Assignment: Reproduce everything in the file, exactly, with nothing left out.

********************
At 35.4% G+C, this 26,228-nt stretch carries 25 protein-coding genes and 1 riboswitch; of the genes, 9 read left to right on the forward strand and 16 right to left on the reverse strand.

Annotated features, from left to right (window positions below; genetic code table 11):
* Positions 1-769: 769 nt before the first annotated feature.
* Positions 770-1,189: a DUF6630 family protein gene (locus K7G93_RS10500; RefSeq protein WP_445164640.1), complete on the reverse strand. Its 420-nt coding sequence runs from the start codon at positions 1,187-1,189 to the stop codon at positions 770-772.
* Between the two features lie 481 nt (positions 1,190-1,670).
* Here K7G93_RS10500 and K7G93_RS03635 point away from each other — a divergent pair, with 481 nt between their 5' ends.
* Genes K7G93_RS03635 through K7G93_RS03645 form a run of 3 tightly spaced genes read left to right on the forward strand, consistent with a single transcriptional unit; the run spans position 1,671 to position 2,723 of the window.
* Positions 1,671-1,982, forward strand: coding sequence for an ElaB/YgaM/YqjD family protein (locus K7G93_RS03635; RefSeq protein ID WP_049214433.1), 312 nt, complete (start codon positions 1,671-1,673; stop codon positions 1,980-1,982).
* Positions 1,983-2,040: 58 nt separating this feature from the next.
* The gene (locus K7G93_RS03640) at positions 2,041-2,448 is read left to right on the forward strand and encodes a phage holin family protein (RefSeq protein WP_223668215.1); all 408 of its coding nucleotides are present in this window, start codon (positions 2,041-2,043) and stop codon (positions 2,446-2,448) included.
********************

At 35.4% G+C, this 26,228-nt stretch carries 25 protein-coding genes and 1 riboswitch; of the genes, 9 read left to right on the forward strand and 16 right to left on the reverse strand.

Annotated features, from left to right (window positions below; genetic code table 11):
* Positions 1-769: 769 nt before the first annotated feature.
* Positions 770-1,189: a DUF6630 family protein gene (locus K7G93_RS10500; RefSeq protein WP_445164640.1), complete on the reverse strand. Its 420-nt coding sequence runs from the start codon at positions 1,187-1,189 to the stop codon at positions 770-772.
* Between the two features lie 481 nt (positions 1,190-1,670).
* Here K7G93_RS10500 and K7G93_RS03635 point away from each other — a divergent pair, with 481 nt between their 5' ends.
* Genes K7G93_RS03635 through K7G93_RS03645 form a run of 3 tightly spaced genes read left to right on the forward strand, consistent with a single transcriptional unit; the run spans position 1,671 to position 2,723 of the window.
* Positions 1,671-1,982, forward strand: coding sequence for an ElaB/YgaM/YqjD family protein (locus K7G93_RS03635; RefSeq protein ID WP_049214433.1), 312 nt, complete (start codon positions 1,671-1,673; stop codon positions 1,980-1,982).
* Positions 1,983-2,040: 58 nt separating this feature from the next.
* The gene (locus K7G93_RS03640) at positions 2,041-2,448 is read left to right on the forward strand and encodes a phage holin family protein (RefSeq protein WP_223668215.1); all 408 of its coding nucleotides are present in this window, start codon (positions 2,041-2,043) and stop codon (positions 2,446-2,448) included.